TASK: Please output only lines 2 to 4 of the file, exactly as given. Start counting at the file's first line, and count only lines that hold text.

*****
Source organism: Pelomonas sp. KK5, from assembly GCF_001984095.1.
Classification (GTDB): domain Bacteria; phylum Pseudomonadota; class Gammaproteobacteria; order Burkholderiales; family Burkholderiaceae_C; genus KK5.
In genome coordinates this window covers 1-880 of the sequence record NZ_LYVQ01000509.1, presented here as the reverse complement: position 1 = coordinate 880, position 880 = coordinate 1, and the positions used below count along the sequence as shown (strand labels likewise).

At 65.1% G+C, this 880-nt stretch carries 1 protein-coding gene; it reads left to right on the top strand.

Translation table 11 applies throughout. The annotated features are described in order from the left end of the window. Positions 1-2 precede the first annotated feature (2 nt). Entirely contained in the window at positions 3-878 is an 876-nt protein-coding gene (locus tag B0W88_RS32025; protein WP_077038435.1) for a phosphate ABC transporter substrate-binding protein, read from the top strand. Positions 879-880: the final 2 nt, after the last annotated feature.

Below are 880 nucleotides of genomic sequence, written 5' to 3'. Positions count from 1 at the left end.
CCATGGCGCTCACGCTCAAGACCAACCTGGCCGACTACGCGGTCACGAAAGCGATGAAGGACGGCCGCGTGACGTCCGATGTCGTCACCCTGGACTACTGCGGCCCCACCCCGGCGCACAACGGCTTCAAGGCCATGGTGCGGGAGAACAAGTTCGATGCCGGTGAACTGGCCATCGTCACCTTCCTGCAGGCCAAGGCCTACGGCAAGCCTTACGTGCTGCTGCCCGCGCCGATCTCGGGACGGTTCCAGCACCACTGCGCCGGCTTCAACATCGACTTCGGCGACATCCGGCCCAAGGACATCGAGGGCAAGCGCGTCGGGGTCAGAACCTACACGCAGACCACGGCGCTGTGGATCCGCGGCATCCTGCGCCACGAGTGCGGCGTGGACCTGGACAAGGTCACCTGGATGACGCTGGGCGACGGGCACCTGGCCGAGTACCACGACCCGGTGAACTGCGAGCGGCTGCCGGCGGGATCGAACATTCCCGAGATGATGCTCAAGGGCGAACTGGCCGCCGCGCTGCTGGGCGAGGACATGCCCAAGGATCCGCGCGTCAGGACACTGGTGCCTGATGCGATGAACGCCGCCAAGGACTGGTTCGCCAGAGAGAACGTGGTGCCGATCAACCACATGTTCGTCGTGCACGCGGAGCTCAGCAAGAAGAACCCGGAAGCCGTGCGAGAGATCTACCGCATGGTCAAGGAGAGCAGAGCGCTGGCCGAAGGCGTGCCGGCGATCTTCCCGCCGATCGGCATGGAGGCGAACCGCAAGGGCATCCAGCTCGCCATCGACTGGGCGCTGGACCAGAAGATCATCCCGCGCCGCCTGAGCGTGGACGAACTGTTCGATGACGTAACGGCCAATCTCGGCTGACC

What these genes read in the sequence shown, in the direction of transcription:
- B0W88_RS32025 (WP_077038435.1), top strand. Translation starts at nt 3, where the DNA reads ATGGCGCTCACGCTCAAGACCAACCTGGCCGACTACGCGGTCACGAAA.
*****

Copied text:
Classification (GTDB): domain Bacteria; phylum Pseudomonadota; class Gammaproteobacteria; order Burkholderiales; family Burkholderiaceae_C; genus KK5.
In genome coordinates this window covers 1-880 of the sequence record NZ_LYVQ01000509.1, presented here as the reverse complement: position 1 = coordinate 880, position 880 = coordinate 1, and the positions used below count along the sequence as shown (strand labels likewise).

At 65.1% G+C, this 880-nt stretch carries 1 protein-coding gene; it reads left to right on the top strand.